The good times are rolling as he is steered along by his new inner compulsion, the strange creature now symbolically manifested as a chimp who he thinks, foolishly, that he controls (“Let the Monkey Drive”). But he is not in the driver’s seat. He is in the back, fooling around while the strange animal propels the adventure forward.  Henry Hyde has taken over, and the music perfectly captures the mood as it frenetically charges along.

But wait…

An inner voice calls out (“Intro reprise”), from deep within the protagonist's soul - his conscience, struggling to be heard.  This isn’t you!  You lead a modest life, treat people well. Sure you’ve missed some fine times and adventures (“I’ve Never Been High”), but you are who you are, happy in your own skin! That’s the man you want to be. That is who you are.

And Act One comes to an end.  The man must confront his demons and vanquish them, or succumb to them.  But it does not come easily.  The protagonist is cast into chaos, and one can almost imagine a curtain falling over the proceedings, as we await Act Two.


As the second Act begins, our protagonist is casting aside the pleadings of his inner voice.  The strange animal pushes him farther over the abyss, even as the trysts become more bizarre and he further loses control (“She Got Me Pregnant”).  He pushes on, but at the same time, he confronts his confusion of identify, as well as his own inadequacies (“Lighten Up, Morrissey”).  He begins to come to grips with reality.  Time and space become meaningless as he yearns for his old life, better times when things were simpler and more promising (“This Is The Renaissance”).  

The protagonist’s journey continues and his path becomes clearer.  Experiencing his own renaissance of spirit, he wrestles with his inner demon – the “strange animal” – for control of his own destiny.  A tale of one more adventure gone awry – “The Director Never Yelled Cut” - is laden with symbolism as the story moves toward its denouement.  

Questions must be asked: Who is the Director that will not allow this horror story to end?  Is it the strange animal, wresting for final control?  Or is the man himself, seeking to wrest this demon from his life?  Who IS directing?

At first, we do not know, but there is a critical clue in the song; about half way through, we hear the musical chorus from the intro and reprise.  It is only a few notes, almost snuck in, but on this album nothing is accidental.  They are the music associated with the protagonist.  It is a short but essential interlude.  The “likeable” persona of the protagonist is assuming control and apparently prevails:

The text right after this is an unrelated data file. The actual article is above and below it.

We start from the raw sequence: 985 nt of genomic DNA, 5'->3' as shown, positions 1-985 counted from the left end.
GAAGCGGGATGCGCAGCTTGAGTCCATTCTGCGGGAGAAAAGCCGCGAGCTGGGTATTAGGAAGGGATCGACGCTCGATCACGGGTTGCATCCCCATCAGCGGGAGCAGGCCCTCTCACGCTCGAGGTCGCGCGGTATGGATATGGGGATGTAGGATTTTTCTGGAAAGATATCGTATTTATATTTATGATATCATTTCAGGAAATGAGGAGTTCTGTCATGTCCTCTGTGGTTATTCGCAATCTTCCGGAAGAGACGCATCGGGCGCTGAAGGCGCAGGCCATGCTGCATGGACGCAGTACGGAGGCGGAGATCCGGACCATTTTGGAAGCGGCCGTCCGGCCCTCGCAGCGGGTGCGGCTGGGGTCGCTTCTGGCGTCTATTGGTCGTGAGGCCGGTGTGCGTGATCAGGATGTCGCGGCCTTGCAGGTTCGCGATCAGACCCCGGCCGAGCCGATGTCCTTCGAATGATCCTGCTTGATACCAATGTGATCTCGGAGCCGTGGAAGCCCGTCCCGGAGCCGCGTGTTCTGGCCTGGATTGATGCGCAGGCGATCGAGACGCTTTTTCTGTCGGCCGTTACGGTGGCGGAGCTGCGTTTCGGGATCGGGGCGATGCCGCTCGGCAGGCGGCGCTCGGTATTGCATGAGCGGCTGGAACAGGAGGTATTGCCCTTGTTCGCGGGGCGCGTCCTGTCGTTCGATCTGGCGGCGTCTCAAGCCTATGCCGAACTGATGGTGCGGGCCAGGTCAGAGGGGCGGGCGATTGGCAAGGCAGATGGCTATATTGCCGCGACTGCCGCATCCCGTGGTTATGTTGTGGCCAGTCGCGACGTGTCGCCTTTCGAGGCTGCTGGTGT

"The Director finally yelled…cut.”

The scene is set for the dramatic conclusion.  The penultimate song (“Photoshop”), with its insistent and frenetic refrain “Photoshop me out of your life!” tells the story.  The music builds in dramatic fashion as this battle is played out.  Our protagonist prevails and exorcises this demon, even as the strange animal calls out to him…implores him: “you know what you’re doing!  Grant me one more favor!” and most dramatically:

to think you used to be my friend!”

But the conflict is resolved.  In dramatic fashion, with swirling crescendos and dramatic musical expression, the strange animal is banished.  Our hero is free of his demons.

But is he?  As the song ends, a small, haunting voice, barely audible and seemingly coming from a distant place, calls out: "photoshop…photoshop…” How perfect. How harrowing.

Our story ends.  Our protagonist has accepted himself for who he is (“Likeable”).  He is back to his old life.  Boring perhaps, without love once again…but our man is at peace.  

But recall the haunting voice at the end of the previous song hinting that the “strange animal” is not fully vanquished. And in this song’s most dramatic and aggressive passage, a startling change of tone from the rest of the song, we hear:

Wonder what it feels like to be in love,
How would you describe it, like a push or shove,
Guess I keep pretending this is all I need,
Wanting more than what I have might appear as greed

So we must ask – will this adventure continue?  Is the strange animal – this exotic creature from deep within the human psyche - truly gone?  And the song’s ending only reinforces the questions: the music from the intro reasserts itself, thus coming full circle and hinting that this may just be a tale that is not truly over.

Interestingly, I’ve rarely seen the album discussed from the perspective I’ve laid out here.   Reviews sometimes referred to it as at best a bunch of “loosely connected” songs, or made no mention of a connecting narrative at all.  I’ve never seen Ron or Russell refer to it in any such way whatsoever. But it seems clear to me that on this album there is great thoughtfulness that goes beyond what “loosely connected” might imply.

Have I read more into this album than was intended?  Only Ron and Russell know for sure!  But if nothing else, ECOTD is a great representation of the genius that is Sparks at their finest.